The first Missouri case to refer to the doctrine of forum non conveniens by name was State ex rel. Southern Ry. Co. v. Mayfield, 359 Mo. 827, 224 S.W.2d 105 (1949), cert. granted, 339 U.S. 918, 70 S.Ct. 623, 94 L.Ed. 1342 vacated, 340 U.S. 1, 71 S.Ct. 1, 95 L.Ed. 3 (1950), although the doctrine was not applied there. This Court both acknowledged and applied the doctrine in Elliott v. Johnston, 365 Mo. 881, 292 S.W.2d 589 (1956). There the plaintiff's lawyer and a cooperative, if not collusive, defendant arranged for suit to be filed and service of process to be had in Vernon County, Missouri. The claim arose out of an automobile accident that had occurred in an adjoining Kansas county. The parties and all witnesses resided in Kansas. Obviously, the substantive law of Kansas was applicable to the case. The trial court found, inter alia, that the trial could take at least twelve days, would be burdensome on taxpayers, and that "the Missouri dockets and that of Vernon County are already overloaded." The trial court's decision to dismiss on the basis of the forum non conveniens doctrine was affirmed. 292 S.W.2d at 594-95.

The doctrine was again acknowledged in Loftus v. Lee, 308 S.W.2d 654 (Mo.1958). But there this Court held that an action filed in Jackson County, Missouri, involving an auto accident that occurred in a Kansas suburb of Kansas City, Missouri, between two Kansas residents was not so unjust and oppressive as to justify application of the doctrine of forum non conveniens. The trial court's dismissal on that basis was reversed. 308 S.W.2d at 661.

The applicability of the doctrine to FELA cases was in doubt for a time due to constitutional concerns about denying nonresidents access to Missouri courts. See State ex rel. Southern Ry. Co. v. Mayfield, 340 U.S. 1, 71 S.Ct. 1, 95 L.Ed. 3 (1950); State ex rel. Southern Ry. Co. v. Mayfield, 362 Mo. 101, 240 S.W.2d 106 (Mo. banc 1951); see also Loftus v. Lee, 308 S.W.2d at 657. However, this Court subsequently held the doctrine of forum non conveniens applicable to a FELA action notwithstanding prior decisions to the contrary. State ex rel. Chicago, Rock Island & Pacific R.R. Co. v. Riederer, 454 S.W.2d 36, 38-39 (Mo. banc 1970). This Court's most recent statement of the doctrine in a FELA case is found in Besse v. Missouri Pacific R.R. Co., 721 S.W.2d 740 (Mo. banc 1986), cert. denied, 481 U.S. 1016, 107 S.Ct. 1894, 95 L.Ed.2d 501 (1987). Finally, this Court held that the doctrine has no intrastate application. Willman v. McMillen, 779 S.W.2d 583, 586 (Mo. banc 1989).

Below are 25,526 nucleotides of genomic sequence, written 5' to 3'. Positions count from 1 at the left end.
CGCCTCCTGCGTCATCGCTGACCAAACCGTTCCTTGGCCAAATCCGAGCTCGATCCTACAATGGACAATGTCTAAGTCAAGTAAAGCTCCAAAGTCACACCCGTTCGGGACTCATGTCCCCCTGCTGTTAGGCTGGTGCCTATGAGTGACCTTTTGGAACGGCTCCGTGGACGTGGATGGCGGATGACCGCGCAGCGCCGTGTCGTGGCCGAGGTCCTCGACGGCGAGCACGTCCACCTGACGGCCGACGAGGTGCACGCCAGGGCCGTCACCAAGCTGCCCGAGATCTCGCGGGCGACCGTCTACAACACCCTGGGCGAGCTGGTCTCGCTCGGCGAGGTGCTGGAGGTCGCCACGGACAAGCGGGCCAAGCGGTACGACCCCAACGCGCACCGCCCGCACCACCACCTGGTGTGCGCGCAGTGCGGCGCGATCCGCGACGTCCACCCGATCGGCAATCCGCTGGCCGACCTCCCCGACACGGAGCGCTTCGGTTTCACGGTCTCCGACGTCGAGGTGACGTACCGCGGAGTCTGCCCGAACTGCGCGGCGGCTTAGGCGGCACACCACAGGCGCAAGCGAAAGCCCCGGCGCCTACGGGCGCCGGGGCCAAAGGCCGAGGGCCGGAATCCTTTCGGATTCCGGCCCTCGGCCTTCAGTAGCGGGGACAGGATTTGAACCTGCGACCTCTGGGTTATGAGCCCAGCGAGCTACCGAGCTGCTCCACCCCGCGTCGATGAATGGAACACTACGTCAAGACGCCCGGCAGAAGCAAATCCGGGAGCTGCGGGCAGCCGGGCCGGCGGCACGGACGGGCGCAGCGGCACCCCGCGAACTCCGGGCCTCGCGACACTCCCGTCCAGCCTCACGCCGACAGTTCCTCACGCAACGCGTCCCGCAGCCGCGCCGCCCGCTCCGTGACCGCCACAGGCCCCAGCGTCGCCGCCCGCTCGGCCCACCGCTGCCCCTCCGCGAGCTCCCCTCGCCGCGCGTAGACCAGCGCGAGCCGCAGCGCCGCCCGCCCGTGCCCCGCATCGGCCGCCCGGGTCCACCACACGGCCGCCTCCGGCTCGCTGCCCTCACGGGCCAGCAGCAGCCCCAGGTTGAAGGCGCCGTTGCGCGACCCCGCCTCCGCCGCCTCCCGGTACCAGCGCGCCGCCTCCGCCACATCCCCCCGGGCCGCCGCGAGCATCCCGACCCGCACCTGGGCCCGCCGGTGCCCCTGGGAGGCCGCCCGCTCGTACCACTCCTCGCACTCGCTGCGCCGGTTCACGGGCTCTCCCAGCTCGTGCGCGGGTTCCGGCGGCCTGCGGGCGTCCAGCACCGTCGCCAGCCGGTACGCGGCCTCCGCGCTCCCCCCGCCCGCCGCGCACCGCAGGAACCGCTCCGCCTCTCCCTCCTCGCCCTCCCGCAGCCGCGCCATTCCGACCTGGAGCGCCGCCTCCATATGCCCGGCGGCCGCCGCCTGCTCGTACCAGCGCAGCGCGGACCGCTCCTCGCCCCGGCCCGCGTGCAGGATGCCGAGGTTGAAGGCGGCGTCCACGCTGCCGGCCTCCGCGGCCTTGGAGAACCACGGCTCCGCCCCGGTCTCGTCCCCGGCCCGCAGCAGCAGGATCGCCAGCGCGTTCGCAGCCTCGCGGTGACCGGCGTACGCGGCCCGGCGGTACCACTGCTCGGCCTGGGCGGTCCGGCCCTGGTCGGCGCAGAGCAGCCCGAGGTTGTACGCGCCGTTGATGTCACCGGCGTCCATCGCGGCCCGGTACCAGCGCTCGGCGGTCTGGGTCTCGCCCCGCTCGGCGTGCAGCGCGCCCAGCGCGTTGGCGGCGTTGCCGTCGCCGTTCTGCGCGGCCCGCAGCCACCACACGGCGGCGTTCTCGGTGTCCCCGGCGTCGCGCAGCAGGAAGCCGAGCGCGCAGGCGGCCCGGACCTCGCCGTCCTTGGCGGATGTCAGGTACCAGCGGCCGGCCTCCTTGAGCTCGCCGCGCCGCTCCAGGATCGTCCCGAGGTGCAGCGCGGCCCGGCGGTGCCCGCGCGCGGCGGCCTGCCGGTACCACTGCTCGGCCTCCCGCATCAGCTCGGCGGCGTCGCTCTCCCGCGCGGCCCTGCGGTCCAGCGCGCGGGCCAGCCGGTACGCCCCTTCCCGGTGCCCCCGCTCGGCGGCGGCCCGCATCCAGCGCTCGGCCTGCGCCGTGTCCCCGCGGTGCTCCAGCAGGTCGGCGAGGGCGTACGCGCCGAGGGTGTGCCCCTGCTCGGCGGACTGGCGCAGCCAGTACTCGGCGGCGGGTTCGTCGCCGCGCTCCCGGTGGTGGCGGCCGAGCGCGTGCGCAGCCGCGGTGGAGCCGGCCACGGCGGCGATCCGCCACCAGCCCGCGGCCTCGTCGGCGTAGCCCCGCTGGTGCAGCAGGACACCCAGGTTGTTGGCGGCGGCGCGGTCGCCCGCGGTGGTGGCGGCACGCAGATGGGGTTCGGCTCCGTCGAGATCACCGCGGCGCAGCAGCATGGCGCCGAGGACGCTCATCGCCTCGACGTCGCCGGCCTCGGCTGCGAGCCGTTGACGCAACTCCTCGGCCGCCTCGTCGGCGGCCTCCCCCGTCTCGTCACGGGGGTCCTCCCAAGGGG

In Riederer, at least six factors were identified that trial courts were to use as a guide in exercising their discretion to apply the doctrine of forum non conveniens:

(1) place of accrual of the cause of action,

(2) location of witnesses,

(3) the residence of the parties,

(4) any nexus with the place of suit,

(5) the public factor of the convenience to and burden upon the court, and

(6) the availability to plaintiff of another court with jurisdiction of the cause of action affording a forum for plaintiff's remedy.

454 S.W.2d at 39. However, neither Riederer nor its progeny purport to give an exclusive listing of facts to be considered in deciding whether to apply the doctrine of forum non conveniens or the respective weight accorded to any particular factor. Precise rules dictating when the doctrine is applicable might seem attractive. However, evidentiary permutations justifying application of the doctrine are unpredictable. The more prudent course is not "to catalogue the circumstances which will justify or require either grant or denial of remedy." Gulf Oil Corp. v. Gilbert, 330 U.S. at 508, 67 S.Ct. at 843. In deciding whether to dismiss, a trial court necessarily must determine facts and, in doing so, weighs evidence and assesses the credibility of witnesses as to the reasons given for selecting or opposing a particular forum. Witness intangibles and knowledge common in the community where the case is tried impact on the weight and credibility of evidence. 1 Because the application of the doctrine of forum non conveniens is fact intensive and the weight to be accorded any factor is dependent on the circumstances, trial court discretion is essential. Nevertheless, discretion is not the equivalent of whim; discretion must be applied with control. Besse, 721 S.W.2d at 742.

On appeal, in determining whether the trial court's ruling amounted to an abuse of discretion, only those facts will be considered that were before the trial court when it ruled on the motion to dismiss, 2 and the evidence will be viewed in a light favorable to the result of the trial court. Also on appeal, discretionary rulings are presumed correct, and the appellant bears the burden of showing an abuse of discretion. State ex rel. Webster v. Lehndorff Geneva, 744 S.W.2d 801, 804 (Mo. banc 1988). Judicial discretion is abused when the trial court's ruling is clearly against the logic of the circumstances then before the court and is so arbitrary and unreasonable as to shock the sense of justice and indicate a lack of careful consideration; if reasonable persons can differ about the propriety of the action taken by the trial court, then it cannot be said that the trial court abused its discretion. Id. In the context of an appeal from an order overruling a...